The Scam Detector’s VLDTR® finds puri.sm having a low authoritative rank of 23.4. This means that the business is characterized as Suspicious. Unsafe. Doubtful.
There are a few valid reasons for this 23.4 mark. Most importantly, the domain name is very new. It was registered recently. This makes it very challenging for a brand new site to launch the business, promote the products, get people to buy them, getting clients to try them, and then have time to get the reviews - all in a short time.
Purism appears to be trying to make me not like them, but it’s not a new site. Per a domain lookup with this website, https://findmydomain.org/whois/puri.sm, puri.sm has been registered since 05/05/2014. If Purism is a scam, it’s a phenomenally successful scam. Personally, I think Purism is trying to be a legitimate business but is just utterly failing (probably for multiple reasons).
Trying their domain scan against a couple of personal sites as well as sites that have non-common (com/net/org) domain names I find this utility to be garbage. It doesn’t detect https consistently nor properly, it consistently fails to get accurate domain registration dates, fails to scrape plain text data and all around is not doing the things it claims to do.
I’m not taking sides on the purism legitimacy on this one just calling out that this tool is useless.
I’m thinking that it is of limited use. I would completely ignore the percentage rating and instead look only at the individual items reported.
I tried it on one of my own domains, significantly older than puri.sm, and I had the same problem of Domain Creation Date: Not Found which means the domain’s ranking is starting already behind the 8 ball. So I am Suspicious. Unsafe. Doubtful. too.
I suspect that they are grabbing whois info and looking at the Creation Date: field.
I think the problem here is that if the domain has been moved from one registrar to another, the creation date is not available. I looked at others of my domains where the registrar has not changed and the Creation Date was present.
It actually makes sense to look at creation date - a genuinely dodgy web site created ‘yesterday’ purely for the purpose of exploiting the latest vulnerability should get a low ranking on that attribute - but they are seemingly not handling the situation that the date is not available - and it is doubtful that any domain operator could get the registrar to fix that once the registrar has changed.
Obviously most of us are going to score poorly on the popularity (e.g. Alexa) rating.
The (lack of) metadata elements is valid feedback although I don’t know that you can infer anything about a web site’s reputation from that. I mean if a web site is a scam, it can easily contain deliberately false metadata elements.
I tried a different domain and “scam detector” said that the domain is “not registered”, despite the fact that the domain is registered and there is a working web site for the domain. So apparently there must be other unknown deficiencies in “scam detector”. (I think I know what the problem is and, yes, I should fix this one day but … care factor too low for now.)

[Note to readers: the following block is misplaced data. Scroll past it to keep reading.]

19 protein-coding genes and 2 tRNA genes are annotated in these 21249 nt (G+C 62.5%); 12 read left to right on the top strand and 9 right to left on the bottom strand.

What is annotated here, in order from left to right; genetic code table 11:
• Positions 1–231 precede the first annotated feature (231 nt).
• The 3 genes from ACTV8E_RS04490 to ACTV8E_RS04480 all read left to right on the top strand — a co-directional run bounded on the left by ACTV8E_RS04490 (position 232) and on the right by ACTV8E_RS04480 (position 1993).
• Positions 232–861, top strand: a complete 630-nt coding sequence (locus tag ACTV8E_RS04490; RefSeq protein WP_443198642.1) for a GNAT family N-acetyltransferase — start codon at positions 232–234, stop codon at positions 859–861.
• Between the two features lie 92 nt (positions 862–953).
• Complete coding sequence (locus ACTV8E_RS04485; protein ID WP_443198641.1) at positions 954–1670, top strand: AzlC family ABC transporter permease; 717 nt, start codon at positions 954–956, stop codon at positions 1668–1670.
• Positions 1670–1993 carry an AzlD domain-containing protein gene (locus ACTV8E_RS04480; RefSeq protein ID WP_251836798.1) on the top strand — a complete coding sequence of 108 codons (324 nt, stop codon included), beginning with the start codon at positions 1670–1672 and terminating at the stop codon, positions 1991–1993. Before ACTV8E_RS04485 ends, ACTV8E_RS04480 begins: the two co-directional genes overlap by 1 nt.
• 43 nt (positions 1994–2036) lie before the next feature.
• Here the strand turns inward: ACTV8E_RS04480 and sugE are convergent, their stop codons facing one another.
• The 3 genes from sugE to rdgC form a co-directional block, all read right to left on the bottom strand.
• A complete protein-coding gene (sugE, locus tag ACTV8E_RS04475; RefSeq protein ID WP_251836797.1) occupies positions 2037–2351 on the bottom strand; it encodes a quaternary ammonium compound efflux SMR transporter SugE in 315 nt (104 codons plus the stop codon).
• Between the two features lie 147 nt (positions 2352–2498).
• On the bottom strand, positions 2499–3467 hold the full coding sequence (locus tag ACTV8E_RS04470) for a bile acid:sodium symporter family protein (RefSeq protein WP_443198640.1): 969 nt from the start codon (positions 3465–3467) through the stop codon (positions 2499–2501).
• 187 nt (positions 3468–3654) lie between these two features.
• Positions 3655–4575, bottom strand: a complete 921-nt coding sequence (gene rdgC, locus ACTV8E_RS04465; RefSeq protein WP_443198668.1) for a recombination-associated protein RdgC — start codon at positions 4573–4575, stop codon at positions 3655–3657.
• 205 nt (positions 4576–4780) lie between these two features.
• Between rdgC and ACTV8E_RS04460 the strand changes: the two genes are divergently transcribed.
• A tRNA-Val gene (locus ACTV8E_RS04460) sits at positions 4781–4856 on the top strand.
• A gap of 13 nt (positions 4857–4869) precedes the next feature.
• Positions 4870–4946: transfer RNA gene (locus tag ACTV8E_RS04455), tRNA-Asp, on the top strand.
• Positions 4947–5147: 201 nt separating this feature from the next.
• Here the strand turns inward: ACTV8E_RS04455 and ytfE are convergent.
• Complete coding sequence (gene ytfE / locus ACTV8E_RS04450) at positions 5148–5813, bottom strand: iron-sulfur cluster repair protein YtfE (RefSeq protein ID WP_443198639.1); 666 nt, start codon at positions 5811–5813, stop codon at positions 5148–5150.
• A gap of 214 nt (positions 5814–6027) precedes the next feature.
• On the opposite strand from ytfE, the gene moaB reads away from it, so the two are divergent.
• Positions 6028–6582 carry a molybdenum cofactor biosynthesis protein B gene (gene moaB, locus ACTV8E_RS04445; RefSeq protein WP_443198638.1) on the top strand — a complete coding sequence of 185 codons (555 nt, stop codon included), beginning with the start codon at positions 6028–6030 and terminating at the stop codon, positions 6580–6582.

I like how they conflate a web site’s properties with a business reputation. See the descripion, they use “business”, but the properties mentioned are chiefly about websites. As if web sites could scam people without an entity behind them (okay, smart contracts nonwithstanding). This also completely misclassifies established businesses that decided to go online yesterday, say, due to lockdowns.
And that’s even assuming that the web site works as advertised.
Another option is that a business started with their sole online presence being in social media, or with their web site being a freebie web site through their ISP (i.e. in the ISP’s domain or subdomain thereof), and then graduated to having their own actual web site.
I think they should remove all reference to “business” and refer only to “web site”.
Except much of the individual items I’ve reviewed that they report are inaccurate. I agree with the concept of some of the categories being potentially interesting, but beyond that the, useless.
I don’t see how this can be both valid and simultaneously unable to infer anything from it. If there’s nothing to infer then the feedback is meaningless. Also I have sites with Metadata that this tool just fails to read but search engines, etc, parse just fine…
I stand by my assessment that at this time their website scanning tool is useless due to consistently not gathering the information it purports to gather.
I can see how my comment could be confusing. However you touched on what I meant: Lack of metadata can impact on how search engines deal with your web site, so you should care if it is pointing out to you that you have no metadata, and it is helpful for it to point it out, but you can’t infer anything about reputation, because it is trivial to ‘forge’ metadata.
I think we are generally in agreement. I won’t be using their scanning tool in the future and they have a fair amount of work ahead of them to fix bugs if they want it to be useful.
(You can see that on one of my domains it just said “not registered”. It was about then that I gave up on it.)